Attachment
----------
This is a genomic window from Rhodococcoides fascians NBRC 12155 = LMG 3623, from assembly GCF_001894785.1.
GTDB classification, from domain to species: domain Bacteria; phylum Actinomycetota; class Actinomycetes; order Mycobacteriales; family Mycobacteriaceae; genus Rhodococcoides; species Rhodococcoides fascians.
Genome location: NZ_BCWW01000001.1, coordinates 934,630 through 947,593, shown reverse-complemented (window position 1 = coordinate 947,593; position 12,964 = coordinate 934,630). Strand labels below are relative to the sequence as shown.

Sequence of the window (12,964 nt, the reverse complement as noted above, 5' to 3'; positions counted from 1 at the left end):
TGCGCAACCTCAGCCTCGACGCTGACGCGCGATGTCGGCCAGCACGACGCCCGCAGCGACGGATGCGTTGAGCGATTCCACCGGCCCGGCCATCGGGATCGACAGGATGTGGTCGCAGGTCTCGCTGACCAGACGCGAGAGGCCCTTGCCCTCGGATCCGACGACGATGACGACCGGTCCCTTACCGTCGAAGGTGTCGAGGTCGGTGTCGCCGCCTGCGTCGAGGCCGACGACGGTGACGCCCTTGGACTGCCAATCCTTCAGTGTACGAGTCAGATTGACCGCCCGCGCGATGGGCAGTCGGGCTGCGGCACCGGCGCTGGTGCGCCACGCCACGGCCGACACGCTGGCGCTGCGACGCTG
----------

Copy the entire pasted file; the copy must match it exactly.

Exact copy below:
This is a genomic window from Rhodococcoides fascians NBRC 12155 = LMG 3623, from assembly GCF_001894785.1.
GTDB classification, from domain to species: domain Bacteria; phylum Actinomycetota; class Actinomycetes; order Mycobacteriales; family Mycobacteriaceae; genus Rhodococcoides; species Rhodococcoides fascians.
Genome location: NZ_BCWW01000001.1, coordinates 934,630 through 947,593, shown reverse-complemented (window position 1 = coordinate 947,593; position 12,964 = coordinate 934,630). Strand labels below are relative to the sequence as shown.

Sequence of the window (12,964 nt, the reverse complement as noted above, 5' to 3'; positions counted from 1 at the left end):
TGCGCAACCTCAGCCTCGACGCTGACGCGCGATGTCGGCCAGCACGACGCCCGCAGCGACGGATGCGTTGAGCGATTCCACCGGCCCGGCCATCGGGATCGACAGGATGTGGTCGCAGGTCTCGCTGACCAGACGCGAGAGGCCCTTGCCCTCGGATCCGACGACGATGACGACCGGTCCCTTACCGTCGAAGGTGTCGAGGTCGGTGTCGCCGCCTGCGTCGAGGCCGACGACGGTGACGCCCTTGGACTGCCAATCCTTCAGTGTACGAGTCAGATTGACCGCCCGCGCGATGGGCAGTCGGGCTGCGGCACCGGCGCTGGTGCGCCACGCCACGGCCGACACGCTGGCGCTGCGACGCTG